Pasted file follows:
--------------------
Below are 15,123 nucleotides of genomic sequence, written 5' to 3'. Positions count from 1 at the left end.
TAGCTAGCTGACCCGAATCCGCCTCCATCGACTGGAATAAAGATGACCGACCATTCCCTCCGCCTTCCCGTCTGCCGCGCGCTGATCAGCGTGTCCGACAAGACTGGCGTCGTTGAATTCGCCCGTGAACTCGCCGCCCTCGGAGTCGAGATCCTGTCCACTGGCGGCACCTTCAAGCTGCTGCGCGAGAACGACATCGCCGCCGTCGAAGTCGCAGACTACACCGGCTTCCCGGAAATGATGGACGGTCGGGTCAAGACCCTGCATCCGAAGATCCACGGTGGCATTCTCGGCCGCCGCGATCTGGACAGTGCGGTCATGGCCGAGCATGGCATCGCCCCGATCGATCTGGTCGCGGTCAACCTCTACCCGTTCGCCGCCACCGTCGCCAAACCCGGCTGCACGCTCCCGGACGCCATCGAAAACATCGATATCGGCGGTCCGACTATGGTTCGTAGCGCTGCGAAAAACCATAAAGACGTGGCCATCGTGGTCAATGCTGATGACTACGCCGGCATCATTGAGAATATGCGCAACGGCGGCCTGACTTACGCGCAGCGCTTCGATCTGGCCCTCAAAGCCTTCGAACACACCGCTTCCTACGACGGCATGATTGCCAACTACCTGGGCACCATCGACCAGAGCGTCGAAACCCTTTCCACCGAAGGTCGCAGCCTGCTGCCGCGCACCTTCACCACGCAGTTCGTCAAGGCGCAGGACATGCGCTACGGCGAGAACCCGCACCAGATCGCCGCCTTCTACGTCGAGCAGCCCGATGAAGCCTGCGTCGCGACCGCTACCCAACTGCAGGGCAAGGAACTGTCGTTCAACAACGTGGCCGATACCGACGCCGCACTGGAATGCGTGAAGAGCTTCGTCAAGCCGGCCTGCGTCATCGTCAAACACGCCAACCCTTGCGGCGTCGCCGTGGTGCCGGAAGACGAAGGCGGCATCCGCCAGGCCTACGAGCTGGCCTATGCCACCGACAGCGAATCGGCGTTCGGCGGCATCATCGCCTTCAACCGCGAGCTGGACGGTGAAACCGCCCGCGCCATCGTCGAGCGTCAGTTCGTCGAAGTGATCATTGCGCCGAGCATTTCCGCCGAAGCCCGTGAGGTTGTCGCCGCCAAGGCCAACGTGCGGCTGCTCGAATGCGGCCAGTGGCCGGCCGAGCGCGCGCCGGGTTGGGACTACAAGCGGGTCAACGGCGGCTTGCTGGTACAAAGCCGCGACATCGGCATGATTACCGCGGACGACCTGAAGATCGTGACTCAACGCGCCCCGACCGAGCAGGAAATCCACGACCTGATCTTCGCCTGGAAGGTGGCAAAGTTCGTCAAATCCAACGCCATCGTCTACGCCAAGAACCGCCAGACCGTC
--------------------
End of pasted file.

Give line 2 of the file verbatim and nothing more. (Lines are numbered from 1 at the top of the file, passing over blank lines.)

TAGCTAGCTGACCCGAATCCGCCTCCATCGACTGGAATAAAGATGACCGACCATTCCCTCCGCCTTCCCGTCTGCCGCGCGCTGATCAGCGTGTCCGACAAGACTGGCGTCGTTGAATTCGCCCGTGAACTCGCCGCCCTCGGAGTCGAGATCCTGTCCACTGGCGGCACCTTCAAGCTGCTGCGCGAGAACGACATCGCCGCCGTCGAAGTCGCAGACTACACCGGCTTCCCGGAAATGATGGACGGTCGGGTCAAGACCCTGCATCCGAAGATCCACGGTGGCATTCTCGGCCGCCGCGATCTGGACAGTGCGGTCATGGCCGAGCATGGCATCGCCCCGATCGATCTGGTCGCGGTCAACCTCTACCCGTTCGCCGCCACCGTCGCCAAACCCGGCTGCACGCTCCCGGACGCCATCGAAAACATCGATATCGGCGGTCCGACTATGGTTCGTAGCGCTGCGAAAAACCATAAAGACGTGGCCATCGTGGTCAATGCTGATGACTACGCCGGCATCATTGAGAATATGCGCAACGGCGGCCTGACTTACGCGCAGCGCTTCGATCTGGCCCTCAAAGCCTTCGAACACACCGCTTCCTACGACGGCATGATTGCCAACTACCTGGGCACCATCGACCAGAGCGTCGAAACCCTTTCCACCGAAGGTCGCAGCCTGCTGCCGCGCACCTTCACCACGCAGTTCGTCAAGGCGCAGGACATGCGCTACGGCGAGAACCCGCACCAGATCGCCGCCTTCTACGTCGAGCAGCCCGATGAAGCCTGCGTCGCGACCGCTACCCAACTGCAGGGCAAGGAACTGTCGTTCAACAACGTGGCCGATACCGACGCCGCACTGGAATGCGTGAAGAGCTTCGTCAAGCCGGCCTGCGTCATCGTCAAACACGCCAACCCTTGCGGCGTCGCCGTGGTGCCGGAAGACGAAGGCGGCATCCGCCAGGCCTACGAGCTGGCCTATGCCACCGACAGCGAATCGGCGTTCGGCGGCATCATCGCCTTCAACCGCGAGCTGGACGGTGAAACCGCCCGCGCCATCGTCGAGCGTCAGTTCGTCGAAGTGATCATTGCGCCGAGCATTTCCGCCGAAGCCCGTGAGGTTGTCGCCGCCAAGGCCAACGTGCGGCTGCTCGAATGCGGCCAGTGGCCGGCCGAGCGCGCGCCGGGTTGGGACTACAAGCGGGTCAACGGCGGCTTGCTGGTACAAAGCCGCGACATCGGCATGATTACCGCGGACGACCTGAAGATCGTGACTCAACGCGCCCCGACCGAGCAGGAAATCCACGACCTGATCTTCGCCTGGAAGGTGGCAAAGTTCGTCAAATCCAACGCCATCGTCTACGCCAAGAACCGCCAGACCGTC